A girl in her teens, an eight-year-old boy, and a father suddenly no longer there. When fourteen-year-old Myrto learns her father has fled to avoid paying his debts, she kidnaps the son of his business partner whom she blames for bankrupting her father's joiner's workshop. Memories resurface as she wanders through the aisles of the workshop, where she hides her victim between stacks of spruce, oak and ebony. Were things really better in the old days? Myrto waits desperately for some sign that her father is alive, entertaining perfidious, sadistic fantasies about her young prisoner.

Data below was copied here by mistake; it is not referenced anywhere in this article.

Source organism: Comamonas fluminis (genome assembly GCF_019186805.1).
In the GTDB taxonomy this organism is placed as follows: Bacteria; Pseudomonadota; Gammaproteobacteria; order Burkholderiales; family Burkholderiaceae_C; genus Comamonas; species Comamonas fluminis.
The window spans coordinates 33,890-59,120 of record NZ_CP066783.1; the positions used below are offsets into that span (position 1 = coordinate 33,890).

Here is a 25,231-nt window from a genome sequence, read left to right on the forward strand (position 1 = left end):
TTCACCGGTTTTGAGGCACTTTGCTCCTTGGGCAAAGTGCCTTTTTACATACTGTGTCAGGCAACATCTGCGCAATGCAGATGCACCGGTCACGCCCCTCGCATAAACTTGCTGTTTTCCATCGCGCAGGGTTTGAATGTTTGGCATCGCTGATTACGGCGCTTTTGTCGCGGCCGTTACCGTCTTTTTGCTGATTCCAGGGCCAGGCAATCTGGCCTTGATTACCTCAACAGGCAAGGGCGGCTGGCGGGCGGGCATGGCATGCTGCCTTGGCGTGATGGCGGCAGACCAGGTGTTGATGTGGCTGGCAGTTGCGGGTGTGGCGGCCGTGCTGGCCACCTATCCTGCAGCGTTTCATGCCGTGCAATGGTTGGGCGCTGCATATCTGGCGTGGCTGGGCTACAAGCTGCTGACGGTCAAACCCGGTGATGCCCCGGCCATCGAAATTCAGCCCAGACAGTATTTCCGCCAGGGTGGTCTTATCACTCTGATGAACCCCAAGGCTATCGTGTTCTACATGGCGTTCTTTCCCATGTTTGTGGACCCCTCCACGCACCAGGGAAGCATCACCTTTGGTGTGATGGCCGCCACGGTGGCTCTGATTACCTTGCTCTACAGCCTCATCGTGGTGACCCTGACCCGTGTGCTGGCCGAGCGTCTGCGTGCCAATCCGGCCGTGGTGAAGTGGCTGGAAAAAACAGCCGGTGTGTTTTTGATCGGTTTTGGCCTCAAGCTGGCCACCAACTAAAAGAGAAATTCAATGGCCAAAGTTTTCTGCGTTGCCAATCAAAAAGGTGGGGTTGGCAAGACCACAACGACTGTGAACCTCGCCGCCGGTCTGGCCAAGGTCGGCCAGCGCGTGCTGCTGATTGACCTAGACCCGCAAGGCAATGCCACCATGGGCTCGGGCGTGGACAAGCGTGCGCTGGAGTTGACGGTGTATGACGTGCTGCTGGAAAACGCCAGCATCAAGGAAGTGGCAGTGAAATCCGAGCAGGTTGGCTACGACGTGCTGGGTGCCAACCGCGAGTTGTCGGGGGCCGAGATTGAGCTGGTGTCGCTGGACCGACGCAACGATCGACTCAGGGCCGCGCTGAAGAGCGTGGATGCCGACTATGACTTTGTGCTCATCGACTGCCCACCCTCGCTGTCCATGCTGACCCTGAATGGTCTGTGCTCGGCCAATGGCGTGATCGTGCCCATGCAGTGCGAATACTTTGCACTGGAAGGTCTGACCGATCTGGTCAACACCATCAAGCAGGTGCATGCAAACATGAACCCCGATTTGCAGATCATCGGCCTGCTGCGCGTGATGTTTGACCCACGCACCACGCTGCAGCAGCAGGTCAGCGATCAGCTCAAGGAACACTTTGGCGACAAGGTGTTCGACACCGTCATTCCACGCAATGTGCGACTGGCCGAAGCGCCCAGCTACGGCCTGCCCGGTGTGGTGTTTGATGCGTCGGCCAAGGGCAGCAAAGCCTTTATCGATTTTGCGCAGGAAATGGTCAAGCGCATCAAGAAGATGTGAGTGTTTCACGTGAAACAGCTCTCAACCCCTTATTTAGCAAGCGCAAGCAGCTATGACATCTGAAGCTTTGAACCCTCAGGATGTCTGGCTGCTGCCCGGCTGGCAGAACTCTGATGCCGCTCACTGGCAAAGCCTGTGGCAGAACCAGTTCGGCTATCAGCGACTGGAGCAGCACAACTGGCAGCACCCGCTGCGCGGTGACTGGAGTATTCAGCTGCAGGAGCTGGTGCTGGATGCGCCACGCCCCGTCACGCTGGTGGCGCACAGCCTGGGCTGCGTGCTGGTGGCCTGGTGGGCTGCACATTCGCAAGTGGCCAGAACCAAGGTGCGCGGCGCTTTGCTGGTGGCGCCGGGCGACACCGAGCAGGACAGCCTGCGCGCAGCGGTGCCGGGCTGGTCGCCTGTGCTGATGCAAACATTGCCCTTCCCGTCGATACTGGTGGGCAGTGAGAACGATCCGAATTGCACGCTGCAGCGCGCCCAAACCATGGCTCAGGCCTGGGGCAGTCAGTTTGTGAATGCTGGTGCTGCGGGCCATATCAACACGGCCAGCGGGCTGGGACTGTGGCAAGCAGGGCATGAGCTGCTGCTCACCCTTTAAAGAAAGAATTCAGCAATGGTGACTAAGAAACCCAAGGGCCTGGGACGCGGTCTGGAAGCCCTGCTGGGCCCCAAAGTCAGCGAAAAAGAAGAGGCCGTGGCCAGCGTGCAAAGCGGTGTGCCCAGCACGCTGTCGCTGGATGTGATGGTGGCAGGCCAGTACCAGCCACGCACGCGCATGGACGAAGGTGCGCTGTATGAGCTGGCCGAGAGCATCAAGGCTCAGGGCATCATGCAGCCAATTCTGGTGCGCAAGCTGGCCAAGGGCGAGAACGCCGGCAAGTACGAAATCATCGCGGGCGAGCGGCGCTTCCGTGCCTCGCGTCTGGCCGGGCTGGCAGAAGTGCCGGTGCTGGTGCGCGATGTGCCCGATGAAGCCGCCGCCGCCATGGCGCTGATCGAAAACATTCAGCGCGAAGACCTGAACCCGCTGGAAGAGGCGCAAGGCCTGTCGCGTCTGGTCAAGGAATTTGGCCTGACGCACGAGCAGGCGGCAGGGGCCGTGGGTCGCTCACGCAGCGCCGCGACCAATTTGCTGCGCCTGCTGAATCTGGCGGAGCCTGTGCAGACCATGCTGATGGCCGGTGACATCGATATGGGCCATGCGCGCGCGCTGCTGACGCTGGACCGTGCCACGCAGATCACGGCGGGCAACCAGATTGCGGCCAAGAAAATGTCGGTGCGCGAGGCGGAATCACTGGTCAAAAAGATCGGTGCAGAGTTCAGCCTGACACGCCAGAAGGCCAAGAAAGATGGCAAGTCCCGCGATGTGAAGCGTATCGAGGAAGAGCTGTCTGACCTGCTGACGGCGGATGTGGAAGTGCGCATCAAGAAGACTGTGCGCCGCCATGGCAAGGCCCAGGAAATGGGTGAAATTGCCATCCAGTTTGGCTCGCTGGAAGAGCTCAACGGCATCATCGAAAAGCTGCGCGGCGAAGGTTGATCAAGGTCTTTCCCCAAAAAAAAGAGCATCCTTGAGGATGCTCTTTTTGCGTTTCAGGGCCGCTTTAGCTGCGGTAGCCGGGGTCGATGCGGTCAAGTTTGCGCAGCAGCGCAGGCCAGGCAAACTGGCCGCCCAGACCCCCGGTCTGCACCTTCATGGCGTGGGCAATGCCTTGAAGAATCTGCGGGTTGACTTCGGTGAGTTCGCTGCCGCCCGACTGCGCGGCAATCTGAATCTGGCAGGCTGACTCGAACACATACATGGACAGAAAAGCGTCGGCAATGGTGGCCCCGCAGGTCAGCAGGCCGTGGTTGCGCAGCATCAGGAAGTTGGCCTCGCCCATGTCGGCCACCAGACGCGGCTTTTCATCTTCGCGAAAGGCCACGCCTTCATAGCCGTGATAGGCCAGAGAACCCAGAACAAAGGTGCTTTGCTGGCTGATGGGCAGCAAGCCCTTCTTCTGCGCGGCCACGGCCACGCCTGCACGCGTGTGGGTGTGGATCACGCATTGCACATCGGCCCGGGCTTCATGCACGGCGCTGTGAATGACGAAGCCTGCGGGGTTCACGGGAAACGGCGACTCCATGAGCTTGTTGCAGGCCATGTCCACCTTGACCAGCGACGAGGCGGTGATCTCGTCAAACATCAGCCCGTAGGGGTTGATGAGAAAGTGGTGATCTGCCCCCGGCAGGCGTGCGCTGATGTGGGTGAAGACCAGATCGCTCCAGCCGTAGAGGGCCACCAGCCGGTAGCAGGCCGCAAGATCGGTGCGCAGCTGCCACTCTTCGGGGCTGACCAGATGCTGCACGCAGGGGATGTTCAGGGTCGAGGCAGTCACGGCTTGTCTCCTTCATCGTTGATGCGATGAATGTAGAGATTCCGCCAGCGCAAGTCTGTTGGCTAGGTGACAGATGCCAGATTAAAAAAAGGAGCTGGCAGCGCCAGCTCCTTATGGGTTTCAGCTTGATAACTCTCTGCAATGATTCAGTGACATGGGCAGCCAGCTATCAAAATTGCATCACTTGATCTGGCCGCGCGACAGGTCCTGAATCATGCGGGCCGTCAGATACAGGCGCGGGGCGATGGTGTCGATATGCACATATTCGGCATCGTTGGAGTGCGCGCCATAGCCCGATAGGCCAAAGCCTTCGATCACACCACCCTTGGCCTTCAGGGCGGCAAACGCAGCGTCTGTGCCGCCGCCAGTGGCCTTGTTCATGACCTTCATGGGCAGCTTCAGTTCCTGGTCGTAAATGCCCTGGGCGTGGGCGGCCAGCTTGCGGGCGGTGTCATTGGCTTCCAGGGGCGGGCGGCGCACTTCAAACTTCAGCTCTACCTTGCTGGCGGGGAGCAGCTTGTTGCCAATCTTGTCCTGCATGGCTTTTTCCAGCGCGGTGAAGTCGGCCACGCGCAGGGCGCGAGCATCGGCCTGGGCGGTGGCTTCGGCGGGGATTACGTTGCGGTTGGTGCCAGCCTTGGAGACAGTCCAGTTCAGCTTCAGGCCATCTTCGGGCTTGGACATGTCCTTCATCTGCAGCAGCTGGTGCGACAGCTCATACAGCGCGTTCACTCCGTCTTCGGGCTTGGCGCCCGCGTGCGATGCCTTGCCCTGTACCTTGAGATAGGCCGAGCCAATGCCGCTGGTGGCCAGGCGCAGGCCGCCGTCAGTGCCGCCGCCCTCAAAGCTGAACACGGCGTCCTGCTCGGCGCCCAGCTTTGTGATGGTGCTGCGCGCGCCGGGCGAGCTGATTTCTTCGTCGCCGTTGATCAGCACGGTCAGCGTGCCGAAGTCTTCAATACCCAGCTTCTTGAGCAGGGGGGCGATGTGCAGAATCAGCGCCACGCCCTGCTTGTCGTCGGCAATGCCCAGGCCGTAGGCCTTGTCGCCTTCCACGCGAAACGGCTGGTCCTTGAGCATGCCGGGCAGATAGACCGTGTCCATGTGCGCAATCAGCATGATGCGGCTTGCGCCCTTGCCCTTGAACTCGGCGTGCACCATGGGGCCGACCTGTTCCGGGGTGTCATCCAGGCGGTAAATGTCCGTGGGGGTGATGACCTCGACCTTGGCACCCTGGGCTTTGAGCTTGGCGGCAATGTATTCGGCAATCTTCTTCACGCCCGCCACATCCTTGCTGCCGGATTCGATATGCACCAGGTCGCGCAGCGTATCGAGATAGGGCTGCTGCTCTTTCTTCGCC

Thanos Anastopoulos employs precise images and a protocol-like dramatic structure infused with thriller elements to portray a society whose key players flee their responsibilities. He shows us images of the crisis that have already become symbolic: the black market, invoices no-one can afford to pay, Molotov cocktails in the streets. And in between, the warm colours of wood form a clear contrast to the social egotism of the surroundings. The crisis sends its children out into a moral no-man's land. Yet the suspicion remains that the relationship between the generations was already out of sync beforehand.